Novak Djokovic is the only player in the Big Four who stands tall, still.
The 2015 ATP season can easily be renamed as ‘The Nole Season’ or ‘Djok-year’.
Novak Djokovic has a 48-3 record this year so far, reaching the finals of every major tournament he has played and losing just two. During his course, he has managed to do something incredible.
- He beat Stan Wawrinka (2014 Australian Open Champion) in the Australian Open
- He beat Rafael Nadal (9 time French Open Champion) in the French Open
- He beat Roger Federer (7 time Wimbledon Champion) at Wimbledon
- And he has been beating Andy Murray all around
These are probably the best players today, after him ofcourse, and he has incurred just two losses to them combined this season. And as of today, he has performed just as well or better against the next wave – Grigor Dimitrov (5-1), Kei Nishikori (5-2), Milos Raonic (5-0) and is yet to lose to the surprise US Open champion Marin Cilic in 13 attempts.
The season so far
The Dubai Open. This was very early in the season and he had too much riding on him after his outstanding year. He came into this tournament after a Quarter Final loss to Ivo Karlovic in Qatar but seemed like he had finally regained his composure. But, Roger Federer proved too good for him in the finals of the Dubai Open, beating Djokovic in straight sets.
The Australian Open. Seeded No 1, he was obviously the favourite in the tournament, having won the trophy four times already, but there were other players who were favourite enough. Stan Wawrinka, the defending champion, Roger Federer, who had made it to 11 consecutive Australian Open Semi Finals, Rafael Nadal, who had just returned from injury and Andy Murray. But, he managed to beat the defending champion in the semi finals and Andy Murray in the finals in straight sets to win his Fifth.
ATP 1000 Masters, Indian Wells. Seeking revenge, after his loss to Roger Federer the previous month in Dubai, he beat Roger in the finals to win his fourth title and 21st ATP Masters Trophy. Federer and Djokovic reached the finals for the second consecutive year and with the same result.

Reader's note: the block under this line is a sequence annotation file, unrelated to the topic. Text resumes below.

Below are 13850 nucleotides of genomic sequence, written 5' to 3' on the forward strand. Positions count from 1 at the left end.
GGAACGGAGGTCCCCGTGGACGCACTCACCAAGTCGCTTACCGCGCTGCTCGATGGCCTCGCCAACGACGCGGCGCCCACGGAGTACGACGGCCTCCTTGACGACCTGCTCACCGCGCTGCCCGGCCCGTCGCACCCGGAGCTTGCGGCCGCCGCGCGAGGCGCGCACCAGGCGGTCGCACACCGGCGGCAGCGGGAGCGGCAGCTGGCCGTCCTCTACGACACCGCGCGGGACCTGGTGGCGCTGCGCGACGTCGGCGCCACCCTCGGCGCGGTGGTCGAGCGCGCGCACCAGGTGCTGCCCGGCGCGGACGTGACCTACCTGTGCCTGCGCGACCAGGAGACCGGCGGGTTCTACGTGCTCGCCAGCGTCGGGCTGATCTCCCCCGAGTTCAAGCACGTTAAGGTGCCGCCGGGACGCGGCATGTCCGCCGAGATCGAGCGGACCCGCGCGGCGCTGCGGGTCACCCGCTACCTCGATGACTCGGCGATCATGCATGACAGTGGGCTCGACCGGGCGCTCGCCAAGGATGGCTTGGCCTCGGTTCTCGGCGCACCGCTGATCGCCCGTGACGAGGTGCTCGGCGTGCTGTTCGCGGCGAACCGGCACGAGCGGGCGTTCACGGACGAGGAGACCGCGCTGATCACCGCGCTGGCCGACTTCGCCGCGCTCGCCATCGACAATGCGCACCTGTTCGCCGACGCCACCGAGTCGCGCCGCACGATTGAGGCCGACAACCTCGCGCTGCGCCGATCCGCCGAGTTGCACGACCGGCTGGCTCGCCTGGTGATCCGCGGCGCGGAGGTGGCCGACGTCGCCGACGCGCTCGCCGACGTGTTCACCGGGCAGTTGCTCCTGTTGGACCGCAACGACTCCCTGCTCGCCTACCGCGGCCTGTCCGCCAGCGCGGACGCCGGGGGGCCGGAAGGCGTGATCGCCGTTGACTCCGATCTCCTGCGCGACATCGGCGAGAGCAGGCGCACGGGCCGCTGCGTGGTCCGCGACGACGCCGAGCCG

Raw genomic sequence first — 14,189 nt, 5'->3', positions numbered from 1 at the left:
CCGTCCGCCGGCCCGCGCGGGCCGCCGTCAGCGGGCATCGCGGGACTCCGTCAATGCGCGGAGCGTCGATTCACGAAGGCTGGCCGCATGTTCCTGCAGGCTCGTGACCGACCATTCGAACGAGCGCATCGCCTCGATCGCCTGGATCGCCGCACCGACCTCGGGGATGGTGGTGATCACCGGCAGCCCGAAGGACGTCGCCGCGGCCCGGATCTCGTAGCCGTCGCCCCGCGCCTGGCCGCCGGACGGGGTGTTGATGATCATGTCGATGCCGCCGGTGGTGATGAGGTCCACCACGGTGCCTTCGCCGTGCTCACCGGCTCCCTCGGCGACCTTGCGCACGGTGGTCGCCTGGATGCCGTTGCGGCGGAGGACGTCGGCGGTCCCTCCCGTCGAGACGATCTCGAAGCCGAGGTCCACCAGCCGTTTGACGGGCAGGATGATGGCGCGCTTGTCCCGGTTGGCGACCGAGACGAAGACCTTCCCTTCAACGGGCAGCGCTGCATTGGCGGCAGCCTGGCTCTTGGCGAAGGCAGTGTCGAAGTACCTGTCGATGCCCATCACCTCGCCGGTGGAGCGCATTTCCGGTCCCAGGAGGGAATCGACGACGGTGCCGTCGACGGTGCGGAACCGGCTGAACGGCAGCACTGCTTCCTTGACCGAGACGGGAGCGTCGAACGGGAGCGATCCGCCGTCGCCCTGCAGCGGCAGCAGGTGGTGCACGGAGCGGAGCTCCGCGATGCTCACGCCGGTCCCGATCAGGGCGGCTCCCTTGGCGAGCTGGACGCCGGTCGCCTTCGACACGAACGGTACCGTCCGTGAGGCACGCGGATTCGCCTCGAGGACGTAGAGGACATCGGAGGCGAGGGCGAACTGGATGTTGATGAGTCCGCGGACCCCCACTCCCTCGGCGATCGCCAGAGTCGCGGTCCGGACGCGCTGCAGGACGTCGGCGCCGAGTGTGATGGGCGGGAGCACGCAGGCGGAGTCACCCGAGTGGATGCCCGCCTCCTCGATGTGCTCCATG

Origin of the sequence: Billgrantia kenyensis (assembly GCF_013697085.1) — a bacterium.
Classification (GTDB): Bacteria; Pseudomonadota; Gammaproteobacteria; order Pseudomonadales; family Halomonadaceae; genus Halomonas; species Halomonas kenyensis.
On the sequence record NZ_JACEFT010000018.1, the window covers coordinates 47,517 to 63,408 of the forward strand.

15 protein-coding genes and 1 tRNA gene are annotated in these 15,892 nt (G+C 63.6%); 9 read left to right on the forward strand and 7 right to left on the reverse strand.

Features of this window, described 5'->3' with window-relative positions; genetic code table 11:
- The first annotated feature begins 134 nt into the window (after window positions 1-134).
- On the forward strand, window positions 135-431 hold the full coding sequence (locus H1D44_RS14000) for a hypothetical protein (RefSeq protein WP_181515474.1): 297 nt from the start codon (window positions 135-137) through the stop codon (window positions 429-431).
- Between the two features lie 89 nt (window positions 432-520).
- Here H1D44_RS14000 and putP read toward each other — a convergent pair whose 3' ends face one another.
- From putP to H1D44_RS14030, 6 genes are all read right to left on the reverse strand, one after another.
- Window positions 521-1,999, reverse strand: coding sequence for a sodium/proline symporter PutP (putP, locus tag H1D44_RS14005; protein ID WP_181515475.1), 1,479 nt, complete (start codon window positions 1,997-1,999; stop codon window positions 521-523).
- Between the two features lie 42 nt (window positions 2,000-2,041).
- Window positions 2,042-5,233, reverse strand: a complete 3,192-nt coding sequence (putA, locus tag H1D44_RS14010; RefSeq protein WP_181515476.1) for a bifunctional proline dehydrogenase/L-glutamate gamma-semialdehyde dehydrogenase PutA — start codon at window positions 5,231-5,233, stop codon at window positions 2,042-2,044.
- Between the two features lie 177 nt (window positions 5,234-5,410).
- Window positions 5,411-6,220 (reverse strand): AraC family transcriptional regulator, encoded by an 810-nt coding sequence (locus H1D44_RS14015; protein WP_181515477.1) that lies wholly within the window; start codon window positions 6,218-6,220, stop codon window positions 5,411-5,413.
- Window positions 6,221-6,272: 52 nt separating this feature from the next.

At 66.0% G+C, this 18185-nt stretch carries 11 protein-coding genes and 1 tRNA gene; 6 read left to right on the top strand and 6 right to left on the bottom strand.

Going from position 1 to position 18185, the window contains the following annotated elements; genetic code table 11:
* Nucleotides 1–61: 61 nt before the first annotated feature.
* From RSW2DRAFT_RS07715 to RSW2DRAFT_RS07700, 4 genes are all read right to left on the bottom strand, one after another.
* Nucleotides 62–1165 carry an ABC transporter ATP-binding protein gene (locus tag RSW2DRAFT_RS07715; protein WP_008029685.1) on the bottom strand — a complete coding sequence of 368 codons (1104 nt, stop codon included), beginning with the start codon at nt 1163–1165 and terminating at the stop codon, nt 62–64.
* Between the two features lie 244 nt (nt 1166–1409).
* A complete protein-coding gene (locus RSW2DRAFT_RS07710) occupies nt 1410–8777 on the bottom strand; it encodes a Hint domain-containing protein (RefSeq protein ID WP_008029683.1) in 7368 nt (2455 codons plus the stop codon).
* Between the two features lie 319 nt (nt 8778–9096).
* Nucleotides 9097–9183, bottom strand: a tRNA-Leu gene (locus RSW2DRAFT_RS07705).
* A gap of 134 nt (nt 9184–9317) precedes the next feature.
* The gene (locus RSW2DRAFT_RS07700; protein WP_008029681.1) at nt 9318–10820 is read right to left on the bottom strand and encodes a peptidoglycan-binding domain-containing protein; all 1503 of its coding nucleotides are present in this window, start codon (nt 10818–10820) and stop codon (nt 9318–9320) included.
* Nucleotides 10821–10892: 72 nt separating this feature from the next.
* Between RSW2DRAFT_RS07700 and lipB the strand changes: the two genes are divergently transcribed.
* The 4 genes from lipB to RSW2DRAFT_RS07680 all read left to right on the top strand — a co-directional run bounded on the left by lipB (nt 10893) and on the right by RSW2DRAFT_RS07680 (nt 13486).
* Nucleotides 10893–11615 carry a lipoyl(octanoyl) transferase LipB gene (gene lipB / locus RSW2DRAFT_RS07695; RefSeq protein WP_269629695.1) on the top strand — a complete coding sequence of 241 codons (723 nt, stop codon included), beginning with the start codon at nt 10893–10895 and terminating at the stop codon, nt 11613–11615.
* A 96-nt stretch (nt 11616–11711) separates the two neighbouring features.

ATP 1000 Masters, Miami. Djokovic met Andy Murray in the Miami Masters Final. Having beaten Andy at the Australian Open, Djokovic was well prepared and recorded is 10th successive victory over Andy to win his 22nd ATP Masters Trophy, successfully defending his first two Masters trophy. He also equalled Nadal’s record of 141 weeks as No 1.
Monte Carlo Masters. He beat Tomas Berdych to become the first player to win the first three ATP 1000 Masters of the season. He beat Rafael Nadal in the semi finals, making his victory all the more special. Winning his 23rd trophy, he was tied with Federer for 2nd place in the All Time list.
Rome Masters. Novak chose to opt out of the Madrid Masters, looking to rest before the French Open. He came into Rome as the defending champion, where he had beaten Nadal last year in the finals. Bringing Roger Federer’s clay court streak to an end, he won the finals comfortably to win his 24th ATP Masters trophy, which placed him second in the All Time list, behind Nadal (27). He had now won the last five ATP Masters Trophy.
Laureus Award. His out-of-the-world 2014 season, which he has outperformed already, got him the Laureus World Sportsman of the Year award for the second time. This is one of the most coveted awards in sports.
French Open. Having won two clay court masters and almost everything else that he had played, he was the clear favourite for the tournament. He beat Rafael Nadal in straight sets in the Quarter Finals, Andy Murray in the semis but lost to an amazing Wawrinka in the finals and had to settle for the runners up trophy yet again. It was a heartbreaking loss for Djokovic, as this could have been his chance to finally win the trophy.
Wimbledon. He did not play any preparatory tournament before The Championships. Probably because he needed to let off some steam after his French Open loss and start afresh with a clear head. He came back to beat Kevin Anderson from 0-2 in the fourth round and then went to beat Roger Federer in the finals for his third Wimbledon trophy and ninth overall. At 33, an age by which some of his contemporaries have resorted to coaching or broadcasting, Federer is still ranked No. 2. He had an amazing tournament at Wimbledon, and was widely supported all throughout. In the finals though, between the adored and the adorer stood Novak Djokovic, who yet again proved why he was the better player that day.
Novak Djokovic’s victories have guaranteed him the top spot in the Year End Rankings.
Novak Djokovic’s current form reminds me of Roger Federer in 2007. The only difference being that by 2007, Federer had played in 13 Grand Slam Finals and had won 11 of them, in comparison to Djokovic’s 9 of 17.
But eventually, Roger Federer had Nadal, like Batman has Joker, complimenting each other. Today, Novak Djokovic does not have a player constantly challenging him, constantly pushing him to his limits, like Nadal used to a couple of years ago. Players like Wawrinka, Cilic, Murray who have the firepower but lack consistency or the mental ability to be able to down Djokovic. Time and again, Djokovic has proven why he is the best player in the world today and why beating him takes more than prior success. His ability to improvise, to strike back when his back is against the wall and to regulate pressure at the right moments is what makes him what he is. It is just great having such a person in the sport, someone who inspires, but I am just tired of watching him win and make everyone else look puny.
Can we have Rafael Nadal back on court please?